Taro Takahashi, Who Uncovered Key Links Between Oceans and Climate

Traced Flows of Carbon Dioxide Across the Planet

by |December 4, 2019

Taro Takahashi, a seagoing scientist who made key discoveries about carbon dioxide and the earth’s climate, died Dec. 3 in Englewood, N.J. He was 89. In a career spanning more than 60 years, Takahashi and his colleagues documented how the oceans both absorb and give off huge amounts of carbon dioxide, exchanging it with the atmosphere. As a result, among many other things, scientists now know that a large part of modern humanity’s carbon emissions reside in ocean waters—at least for now.

Takahashi grew up in Japan before and during World War II, then moved to the United States as a young man, and adopted it as his country. He was one of the last surviving researchers of a mid-20th-century generation who discovered the basic workings of the planet’s climate system. His death, from the aftereffects of a stroke, was confirmed by Columbia University’s Lamont-Doherty Earth Observatory in Palisades, N.Y., where he spent much of his career.

When Takahashi began his work in the late 1950s, scientists faced a mystery. Burning of fossil fuels was sending great quantities of the greenhouse gas carbon dioxide into the air, but only about half of what researchers figured should be there could be found. Where did the rest go? By analyzing millions of shipboard measurements, Takahashi and his colleagues demonstrated that a quarter of emissions are absorbed by seawater; and by extension, another quarter must be taken up by the land. Takahashi’s findings laid the basis for many succeeding studies seeking to understand the dynamics of the greenhouse gas.

Taro Takahashi, who pioneered measurements of carbon dioxide at the surface of the world’s oceans during a career of more than 60 years. (All photos courtesy Lamont-Doherty Earth Observatory)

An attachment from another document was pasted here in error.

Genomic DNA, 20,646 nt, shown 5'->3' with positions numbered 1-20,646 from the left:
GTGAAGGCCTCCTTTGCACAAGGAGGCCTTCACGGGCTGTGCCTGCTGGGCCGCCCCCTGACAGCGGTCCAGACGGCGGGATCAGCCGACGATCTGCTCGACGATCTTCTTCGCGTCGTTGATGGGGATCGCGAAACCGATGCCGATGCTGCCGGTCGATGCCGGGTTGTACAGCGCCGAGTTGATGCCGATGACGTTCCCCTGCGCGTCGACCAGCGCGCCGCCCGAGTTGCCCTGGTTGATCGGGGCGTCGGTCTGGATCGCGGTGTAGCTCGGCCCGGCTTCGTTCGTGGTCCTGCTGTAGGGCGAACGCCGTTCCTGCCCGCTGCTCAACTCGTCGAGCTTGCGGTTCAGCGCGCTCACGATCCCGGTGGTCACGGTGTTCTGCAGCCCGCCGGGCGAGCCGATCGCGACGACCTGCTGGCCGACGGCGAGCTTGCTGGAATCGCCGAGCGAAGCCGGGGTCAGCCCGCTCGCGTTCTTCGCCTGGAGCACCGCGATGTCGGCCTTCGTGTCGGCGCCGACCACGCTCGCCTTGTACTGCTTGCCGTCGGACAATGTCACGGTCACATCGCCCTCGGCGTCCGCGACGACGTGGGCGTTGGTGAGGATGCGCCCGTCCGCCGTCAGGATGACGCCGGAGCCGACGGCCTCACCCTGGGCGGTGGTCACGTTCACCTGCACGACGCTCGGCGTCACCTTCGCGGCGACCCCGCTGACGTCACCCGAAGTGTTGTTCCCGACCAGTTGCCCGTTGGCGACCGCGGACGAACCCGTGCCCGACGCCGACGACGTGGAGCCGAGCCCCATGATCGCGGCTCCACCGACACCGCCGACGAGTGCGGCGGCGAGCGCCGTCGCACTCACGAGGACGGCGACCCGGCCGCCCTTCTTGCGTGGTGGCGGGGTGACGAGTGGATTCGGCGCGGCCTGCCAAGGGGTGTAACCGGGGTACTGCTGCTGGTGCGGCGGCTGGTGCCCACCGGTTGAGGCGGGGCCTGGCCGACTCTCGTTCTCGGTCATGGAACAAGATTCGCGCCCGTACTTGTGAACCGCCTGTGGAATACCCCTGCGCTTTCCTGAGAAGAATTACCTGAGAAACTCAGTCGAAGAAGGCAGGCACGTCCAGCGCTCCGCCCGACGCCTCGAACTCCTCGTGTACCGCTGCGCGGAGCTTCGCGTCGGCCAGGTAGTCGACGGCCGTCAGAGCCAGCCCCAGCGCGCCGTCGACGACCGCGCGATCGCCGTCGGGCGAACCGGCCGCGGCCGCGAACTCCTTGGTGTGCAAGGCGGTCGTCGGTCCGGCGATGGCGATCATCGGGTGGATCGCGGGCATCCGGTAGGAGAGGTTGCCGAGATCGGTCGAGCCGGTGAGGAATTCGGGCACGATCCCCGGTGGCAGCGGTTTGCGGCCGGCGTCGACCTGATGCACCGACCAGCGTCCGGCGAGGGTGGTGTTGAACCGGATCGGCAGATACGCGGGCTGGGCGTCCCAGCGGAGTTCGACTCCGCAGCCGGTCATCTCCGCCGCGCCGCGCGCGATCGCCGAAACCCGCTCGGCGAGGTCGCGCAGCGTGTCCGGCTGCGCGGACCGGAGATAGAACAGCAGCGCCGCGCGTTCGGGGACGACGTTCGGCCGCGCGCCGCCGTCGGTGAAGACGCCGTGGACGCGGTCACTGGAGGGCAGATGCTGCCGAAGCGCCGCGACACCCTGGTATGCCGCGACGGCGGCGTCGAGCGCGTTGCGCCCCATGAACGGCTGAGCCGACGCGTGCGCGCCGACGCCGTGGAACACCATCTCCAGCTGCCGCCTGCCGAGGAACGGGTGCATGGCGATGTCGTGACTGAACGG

Taro Takahashi was born in Tokyo on Nov. 15, 1930. At that time, scientists had only begun to measure carbon dioxide in the air, then estimated to be not much above 300 parts per million. Much less was known about its presence in the ocean.

His father, Takezo Takahashi, was a mining engineer who had worked in the Texas oilfields during the 1920s. Takahashi’s mother, Tamako Takahashi, came from a family that owned a thriving hat-making firm. Both were great admirers of American culture. Takahashi’s father took over the family hat business, and with help from his U.S. contacts, positioned it as the sole Japanese distributor for Western-style Stetson hats. The young Takahashi, who attended private schools, came to be a fan of the New York Yankees and books such as Huckleberry Finn. Then, Japan attacked Pearl Harbor. “As kids, we were very confused by that,” he later said. Contacts with the United States were cut off. The hat business collapsed. Eventually, U.S. fire bombs leveled much of the Tokyo that Takahashi had known. In 1945, one of his uncles, a doctor at a Hiroshima hospital, disappeared without a trace when the United States dropped the atomic bomb.